"No. 8779, a Pannier Tank with the later cab, pauses for a photo."

 Anyone seen the crew recently?

indent Small layouts demand small engines.   True, the 57xx pannier is nothing like as small as some of those the GWR used in the 30s and 40s but, being a class of over 800, it was one of the most common.   Shunting layouts also demand reliable engines and the new Bachmann model is not only the most accurate to date but also far and away the best performer.   Unfortunately, as I write this it is only available in BR black but no doubt Bachmann will produce not only the more familiar GW green liveries but also this rather rarer post-1935 variety with the "Shirtbutton" logo; given time!

indent Good as the Bachmann model is, I still felt there were a few omissions so, bearing in mind we had to repaint it anyway, we added a few details such as tinplate lamp irons, proper brass number plates and a tinned-copper wire "slaking pipe"; the rubber hose seen dangling out of the the cab in around half the photos of GWR tank engines I've ever seen!  Some fire irons on the back brackets, a load of rather poor quality war-time coal and a coat of post-1927 GWR green preceded the application of the appropriate HMRS transfers and weathering.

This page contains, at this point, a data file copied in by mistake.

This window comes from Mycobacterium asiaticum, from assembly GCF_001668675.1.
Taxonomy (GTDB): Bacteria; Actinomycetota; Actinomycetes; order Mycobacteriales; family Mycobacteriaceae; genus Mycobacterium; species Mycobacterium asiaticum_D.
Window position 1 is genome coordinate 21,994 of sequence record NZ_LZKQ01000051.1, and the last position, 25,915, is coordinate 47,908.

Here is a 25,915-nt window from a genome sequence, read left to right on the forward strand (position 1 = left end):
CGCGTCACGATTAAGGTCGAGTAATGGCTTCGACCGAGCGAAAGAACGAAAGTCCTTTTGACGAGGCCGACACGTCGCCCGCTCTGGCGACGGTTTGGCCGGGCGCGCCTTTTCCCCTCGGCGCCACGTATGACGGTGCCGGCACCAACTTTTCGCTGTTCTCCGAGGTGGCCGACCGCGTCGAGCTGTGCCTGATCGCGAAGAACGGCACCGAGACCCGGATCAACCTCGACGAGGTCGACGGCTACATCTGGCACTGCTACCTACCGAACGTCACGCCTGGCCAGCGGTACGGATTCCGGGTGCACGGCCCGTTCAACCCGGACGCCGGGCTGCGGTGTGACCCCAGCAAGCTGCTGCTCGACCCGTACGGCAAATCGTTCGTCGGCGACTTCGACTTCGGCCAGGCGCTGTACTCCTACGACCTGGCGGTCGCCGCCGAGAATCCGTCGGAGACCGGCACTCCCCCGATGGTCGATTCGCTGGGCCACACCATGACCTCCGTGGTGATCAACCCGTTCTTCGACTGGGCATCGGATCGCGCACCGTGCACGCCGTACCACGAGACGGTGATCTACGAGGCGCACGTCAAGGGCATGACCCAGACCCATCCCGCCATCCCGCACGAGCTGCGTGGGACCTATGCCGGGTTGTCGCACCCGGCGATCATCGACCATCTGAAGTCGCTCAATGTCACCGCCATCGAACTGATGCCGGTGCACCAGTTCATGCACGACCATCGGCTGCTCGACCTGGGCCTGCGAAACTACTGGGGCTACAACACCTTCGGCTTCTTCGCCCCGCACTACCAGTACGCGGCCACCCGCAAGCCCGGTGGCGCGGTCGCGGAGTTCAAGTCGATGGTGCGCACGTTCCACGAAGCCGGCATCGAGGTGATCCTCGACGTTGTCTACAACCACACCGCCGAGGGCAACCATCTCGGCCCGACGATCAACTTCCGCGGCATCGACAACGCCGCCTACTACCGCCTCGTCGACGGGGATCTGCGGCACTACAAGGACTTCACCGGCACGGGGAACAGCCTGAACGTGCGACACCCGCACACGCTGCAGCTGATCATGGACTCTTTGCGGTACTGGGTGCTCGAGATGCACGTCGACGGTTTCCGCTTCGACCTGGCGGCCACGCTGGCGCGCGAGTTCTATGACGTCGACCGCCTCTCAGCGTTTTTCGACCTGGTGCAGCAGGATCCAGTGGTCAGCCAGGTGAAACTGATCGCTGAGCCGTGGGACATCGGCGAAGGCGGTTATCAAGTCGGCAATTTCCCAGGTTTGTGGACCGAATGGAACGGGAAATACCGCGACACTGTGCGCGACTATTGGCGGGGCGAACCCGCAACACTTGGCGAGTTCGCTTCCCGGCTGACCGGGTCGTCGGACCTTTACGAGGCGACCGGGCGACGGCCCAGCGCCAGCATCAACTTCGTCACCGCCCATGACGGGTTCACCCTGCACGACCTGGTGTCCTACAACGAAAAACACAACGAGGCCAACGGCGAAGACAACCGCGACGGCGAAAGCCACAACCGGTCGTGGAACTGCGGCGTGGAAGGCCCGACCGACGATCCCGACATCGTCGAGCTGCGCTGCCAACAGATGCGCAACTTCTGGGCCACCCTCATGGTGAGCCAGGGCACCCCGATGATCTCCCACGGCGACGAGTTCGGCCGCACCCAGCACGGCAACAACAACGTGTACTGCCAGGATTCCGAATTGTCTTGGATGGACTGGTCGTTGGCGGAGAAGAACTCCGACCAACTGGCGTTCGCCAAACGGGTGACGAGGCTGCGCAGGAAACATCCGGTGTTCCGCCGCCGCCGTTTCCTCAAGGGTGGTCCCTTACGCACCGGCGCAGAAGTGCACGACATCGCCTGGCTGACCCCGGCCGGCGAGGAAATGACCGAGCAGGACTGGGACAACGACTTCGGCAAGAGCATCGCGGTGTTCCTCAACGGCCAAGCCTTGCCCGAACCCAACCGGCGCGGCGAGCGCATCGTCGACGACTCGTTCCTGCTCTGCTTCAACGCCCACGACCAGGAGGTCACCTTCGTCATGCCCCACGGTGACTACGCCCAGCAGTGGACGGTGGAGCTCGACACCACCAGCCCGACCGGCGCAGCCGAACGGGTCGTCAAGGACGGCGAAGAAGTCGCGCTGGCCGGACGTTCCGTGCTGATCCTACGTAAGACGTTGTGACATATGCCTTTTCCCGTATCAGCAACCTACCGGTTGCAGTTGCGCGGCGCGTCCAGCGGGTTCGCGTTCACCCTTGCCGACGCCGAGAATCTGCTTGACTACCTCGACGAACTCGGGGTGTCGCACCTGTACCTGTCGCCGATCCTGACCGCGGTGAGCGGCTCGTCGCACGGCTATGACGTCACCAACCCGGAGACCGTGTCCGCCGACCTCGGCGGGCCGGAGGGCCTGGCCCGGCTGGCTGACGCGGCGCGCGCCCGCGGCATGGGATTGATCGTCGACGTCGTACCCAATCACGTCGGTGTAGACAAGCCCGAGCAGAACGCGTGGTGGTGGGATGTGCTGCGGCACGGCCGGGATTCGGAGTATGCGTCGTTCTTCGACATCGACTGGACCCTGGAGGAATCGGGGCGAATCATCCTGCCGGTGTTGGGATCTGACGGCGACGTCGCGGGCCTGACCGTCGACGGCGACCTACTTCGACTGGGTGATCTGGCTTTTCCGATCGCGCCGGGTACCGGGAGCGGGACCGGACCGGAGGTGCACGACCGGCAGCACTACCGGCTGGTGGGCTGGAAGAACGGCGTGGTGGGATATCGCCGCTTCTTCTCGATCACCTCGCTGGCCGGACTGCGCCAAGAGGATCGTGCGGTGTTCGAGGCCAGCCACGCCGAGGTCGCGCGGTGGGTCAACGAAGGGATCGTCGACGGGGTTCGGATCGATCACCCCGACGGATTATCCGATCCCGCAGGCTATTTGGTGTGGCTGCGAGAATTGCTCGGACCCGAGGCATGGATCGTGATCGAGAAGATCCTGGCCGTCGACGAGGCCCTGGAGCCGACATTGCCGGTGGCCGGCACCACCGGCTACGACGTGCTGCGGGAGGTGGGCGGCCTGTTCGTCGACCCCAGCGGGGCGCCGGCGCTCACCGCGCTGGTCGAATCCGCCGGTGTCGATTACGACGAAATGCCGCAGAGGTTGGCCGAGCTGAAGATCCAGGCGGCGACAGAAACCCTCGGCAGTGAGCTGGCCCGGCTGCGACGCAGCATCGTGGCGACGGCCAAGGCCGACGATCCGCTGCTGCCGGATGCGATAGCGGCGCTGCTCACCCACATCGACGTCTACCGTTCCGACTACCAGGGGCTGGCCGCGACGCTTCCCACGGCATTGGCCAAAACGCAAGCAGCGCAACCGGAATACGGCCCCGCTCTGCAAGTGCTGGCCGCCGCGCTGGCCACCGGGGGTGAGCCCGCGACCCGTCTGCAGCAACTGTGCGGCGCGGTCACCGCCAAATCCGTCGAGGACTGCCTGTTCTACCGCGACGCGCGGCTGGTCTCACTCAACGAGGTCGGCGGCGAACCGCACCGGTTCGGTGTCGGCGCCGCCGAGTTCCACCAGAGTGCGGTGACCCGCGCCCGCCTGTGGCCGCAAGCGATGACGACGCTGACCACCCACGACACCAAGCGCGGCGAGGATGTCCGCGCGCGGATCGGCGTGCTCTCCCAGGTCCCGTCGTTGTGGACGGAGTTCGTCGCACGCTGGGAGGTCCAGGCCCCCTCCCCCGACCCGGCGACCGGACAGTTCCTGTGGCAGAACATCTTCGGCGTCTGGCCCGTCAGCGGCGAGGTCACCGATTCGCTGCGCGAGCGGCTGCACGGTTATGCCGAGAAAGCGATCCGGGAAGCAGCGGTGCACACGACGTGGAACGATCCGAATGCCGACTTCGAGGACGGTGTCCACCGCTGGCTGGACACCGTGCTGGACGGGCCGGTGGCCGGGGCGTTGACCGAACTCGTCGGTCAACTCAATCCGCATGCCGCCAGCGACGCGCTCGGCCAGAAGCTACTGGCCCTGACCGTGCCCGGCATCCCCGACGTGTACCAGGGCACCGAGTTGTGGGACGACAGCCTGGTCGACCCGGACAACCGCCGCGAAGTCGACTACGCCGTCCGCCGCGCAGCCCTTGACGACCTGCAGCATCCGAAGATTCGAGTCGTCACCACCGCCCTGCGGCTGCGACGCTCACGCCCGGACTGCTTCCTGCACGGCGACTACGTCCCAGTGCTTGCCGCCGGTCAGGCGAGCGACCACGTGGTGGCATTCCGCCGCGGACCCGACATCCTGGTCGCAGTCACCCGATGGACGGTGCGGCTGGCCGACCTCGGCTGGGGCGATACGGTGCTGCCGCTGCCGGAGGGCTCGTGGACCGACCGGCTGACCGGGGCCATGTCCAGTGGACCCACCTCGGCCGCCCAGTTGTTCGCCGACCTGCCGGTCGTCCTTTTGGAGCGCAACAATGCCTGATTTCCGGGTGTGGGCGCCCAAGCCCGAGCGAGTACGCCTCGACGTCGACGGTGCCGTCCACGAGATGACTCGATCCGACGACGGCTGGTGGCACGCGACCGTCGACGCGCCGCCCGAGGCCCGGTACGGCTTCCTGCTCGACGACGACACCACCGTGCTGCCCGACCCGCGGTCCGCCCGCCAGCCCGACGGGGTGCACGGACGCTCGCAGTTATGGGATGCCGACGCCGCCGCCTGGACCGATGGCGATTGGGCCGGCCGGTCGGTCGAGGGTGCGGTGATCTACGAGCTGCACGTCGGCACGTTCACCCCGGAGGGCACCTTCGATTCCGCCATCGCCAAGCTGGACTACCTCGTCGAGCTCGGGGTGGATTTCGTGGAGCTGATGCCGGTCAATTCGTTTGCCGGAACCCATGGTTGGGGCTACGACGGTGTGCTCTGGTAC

indent Finally, the removal of one of the coupling hooks improves the appearance slightly but moreover, with similar treatment to all stock on the layout, uncoupling by hand (using a tapered uncoupling pad on a stick), is so much easier.  On any small layout which does not have a return loop, a "turntable fiddle yard" or a triangle somewhere this treatment is recommended.  Not only does shunting on the layout become much easier but "crane-shunting" the stock by hand between sessions becomes simpler too.   Unfortunately 3-link couplings are really not an option on a layout with curves as sharp as this, even if your eyesight is good enough to be able to use them!

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